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J Craniofac Surg. 2014 Nov;25(6):2008-12. doi: 10.1097/SCS.0000000000000074.

Frontoethmoidal mucocele following pediatric craniofacial surgery.

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From the *Royal National Throat Nose and Ear Hospital; and †The Craniofacial Unit, Great Ormond Street Hospital for Children; and ‡Department of ENT-Head & Neck Surgery, North West London Hospitals NHS Trust, London, United Kingdom; §Craniofacial Unit, Westmead Children's Hospital, Sydney, New South Wales, Australia; and ∥Department of Radiology, Imperial Healthcare NHS Trust; and #Department of ENT-Head & Neck Surgery, Guy's & St Thomas' NHS Foundation Trust, London, United Kingdom.



Mucoceles occur as a result of accumulation and retention of mucous secretions in a paranasal sinus and are uncommon in the pediatric age group. Persistent or intermittent closure of its ostium through a variety of causes, including previous surgery, is implicated in etiology. The authors report 2 cases of frontoethmoidal mucocele that followed box osteotomies for the treatment of orbital dystopia, with medical literature review and discussion of possible causal factors and events.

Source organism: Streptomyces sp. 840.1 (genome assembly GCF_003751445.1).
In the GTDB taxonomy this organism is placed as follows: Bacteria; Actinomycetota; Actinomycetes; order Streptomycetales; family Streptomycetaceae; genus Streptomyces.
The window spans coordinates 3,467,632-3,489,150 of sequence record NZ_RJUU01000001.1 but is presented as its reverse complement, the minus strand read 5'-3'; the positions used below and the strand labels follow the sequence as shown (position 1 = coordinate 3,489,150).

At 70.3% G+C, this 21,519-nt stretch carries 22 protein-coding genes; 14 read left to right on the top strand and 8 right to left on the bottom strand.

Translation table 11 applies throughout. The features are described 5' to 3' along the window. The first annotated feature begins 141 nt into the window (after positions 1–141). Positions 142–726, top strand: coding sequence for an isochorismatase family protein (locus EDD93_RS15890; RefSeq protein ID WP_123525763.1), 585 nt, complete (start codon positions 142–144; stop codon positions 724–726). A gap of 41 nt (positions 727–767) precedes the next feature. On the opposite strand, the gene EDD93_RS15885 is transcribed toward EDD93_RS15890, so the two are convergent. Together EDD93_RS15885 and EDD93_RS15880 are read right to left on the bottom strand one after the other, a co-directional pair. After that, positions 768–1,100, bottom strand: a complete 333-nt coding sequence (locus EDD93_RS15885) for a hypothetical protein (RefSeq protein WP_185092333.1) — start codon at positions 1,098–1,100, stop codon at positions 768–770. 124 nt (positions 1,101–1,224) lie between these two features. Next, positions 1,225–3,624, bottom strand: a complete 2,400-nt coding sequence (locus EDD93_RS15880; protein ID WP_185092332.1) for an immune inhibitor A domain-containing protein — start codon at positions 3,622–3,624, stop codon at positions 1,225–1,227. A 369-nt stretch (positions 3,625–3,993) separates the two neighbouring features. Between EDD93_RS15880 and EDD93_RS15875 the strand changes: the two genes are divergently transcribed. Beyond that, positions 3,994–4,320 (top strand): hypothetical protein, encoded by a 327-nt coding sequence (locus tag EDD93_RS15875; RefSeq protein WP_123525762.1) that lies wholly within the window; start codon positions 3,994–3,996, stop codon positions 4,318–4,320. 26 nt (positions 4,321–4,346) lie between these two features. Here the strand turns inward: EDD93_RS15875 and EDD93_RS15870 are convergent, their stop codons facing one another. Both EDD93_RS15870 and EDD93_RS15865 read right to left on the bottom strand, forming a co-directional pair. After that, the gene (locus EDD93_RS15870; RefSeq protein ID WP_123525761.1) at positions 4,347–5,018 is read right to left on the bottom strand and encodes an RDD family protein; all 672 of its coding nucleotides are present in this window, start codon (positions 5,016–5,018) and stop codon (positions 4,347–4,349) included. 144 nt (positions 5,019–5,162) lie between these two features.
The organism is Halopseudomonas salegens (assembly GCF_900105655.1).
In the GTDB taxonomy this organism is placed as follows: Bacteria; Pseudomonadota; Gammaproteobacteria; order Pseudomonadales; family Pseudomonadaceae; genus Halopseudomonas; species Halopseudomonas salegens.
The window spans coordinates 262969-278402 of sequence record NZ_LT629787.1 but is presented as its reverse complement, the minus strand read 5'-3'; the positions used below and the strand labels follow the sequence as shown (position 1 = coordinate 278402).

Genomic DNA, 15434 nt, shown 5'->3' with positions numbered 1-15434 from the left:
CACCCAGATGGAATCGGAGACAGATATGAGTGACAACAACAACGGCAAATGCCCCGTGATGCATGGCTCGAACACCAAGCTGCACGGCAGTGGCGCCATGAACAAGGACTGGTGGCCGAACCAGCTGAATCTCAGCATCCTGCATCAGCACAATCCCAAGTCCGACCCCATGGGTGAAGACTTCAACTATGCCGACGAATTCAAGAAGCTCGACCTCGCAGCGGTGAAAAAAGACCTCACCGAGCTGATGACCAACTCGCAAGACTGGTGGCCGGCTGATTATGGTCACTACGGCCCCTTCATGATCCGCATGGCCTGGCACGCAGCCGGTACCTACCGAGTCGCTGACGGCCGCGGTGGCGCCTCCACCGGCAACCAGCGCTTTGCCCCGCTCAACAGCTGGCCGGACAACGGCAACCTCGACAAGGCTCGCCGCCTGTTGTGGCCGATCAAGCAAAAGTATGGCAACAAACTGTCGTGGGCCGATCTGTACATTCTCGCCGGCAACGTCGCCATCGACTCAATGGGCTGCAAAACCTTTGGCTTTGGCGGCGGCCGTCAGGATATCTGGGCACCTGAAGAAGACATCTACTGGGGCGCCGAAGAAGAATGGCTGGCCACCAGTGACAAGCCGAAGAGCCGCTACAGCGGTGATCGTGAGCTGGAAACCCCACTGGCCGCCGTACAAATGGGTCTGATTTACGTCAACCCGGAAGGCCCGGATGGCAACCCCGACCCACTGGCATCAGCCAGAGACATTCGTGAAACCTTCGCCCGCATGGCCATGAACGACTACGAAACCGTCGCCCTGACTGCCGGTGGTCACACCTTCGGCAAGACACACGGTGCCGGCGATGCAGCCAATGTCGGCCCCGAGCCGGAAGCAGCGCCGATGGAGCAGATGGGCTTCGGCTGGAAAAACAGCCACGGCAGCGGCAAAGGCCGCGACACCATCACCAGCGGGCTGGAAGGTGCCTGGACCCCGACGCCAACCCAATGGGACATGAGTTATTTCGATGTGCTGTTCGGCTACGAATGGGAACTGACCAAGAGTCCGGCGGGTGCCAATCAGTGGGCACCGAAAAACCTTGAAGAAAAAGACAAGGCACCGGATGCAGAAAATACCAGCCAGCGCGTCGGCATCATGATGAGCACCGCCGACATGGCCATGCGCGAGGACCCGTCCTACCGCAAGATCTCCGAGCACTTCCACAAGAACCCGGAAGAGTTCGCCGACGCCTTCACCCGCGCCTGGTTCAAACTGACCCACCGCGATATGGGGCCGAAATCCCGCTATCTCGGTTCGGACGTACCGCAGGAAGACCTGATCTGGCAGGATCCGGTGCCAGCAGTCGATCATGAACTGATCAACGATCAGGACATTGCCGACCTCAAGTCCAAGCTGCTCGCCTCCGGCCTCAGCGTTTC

Case histories and radiological imaging are presented on 2 patients presenting with frontoethmoidal mucoceles following craniofacial surgery. Both had transcranial craniofacial techniques where all orbital walls and globe are moved en bloc as a "box."


Patient 1, a 12-year-old male patient with Crouzon syndrome, developed mucoceles within 18 months of monobloc distraction surgery and box osteotomies. This was successfully marsupialized with a combined external and endoscopic surgical approach. The second patient, a 15-year-old boy with previously corrected right-sided facial cleft, developed mucocele 9 years following box osteotomies; this was successfully managed by endoscopic drainage. Of 3 other patients having similar box osteotomies in our unit, no other mucoceles were noted as complications.


Mucoceles are a rare complication of craniofacial surgery, and literature review confirms a paucity of reports. Only 1 case has previously been alluded to of mucocele complicating box osteotomy for orbital dystopia. Our 2 cases illustrate and highlight a successful management approach in a multidisciplinary craniofacial unit.

[Indexed for MEDLINE]

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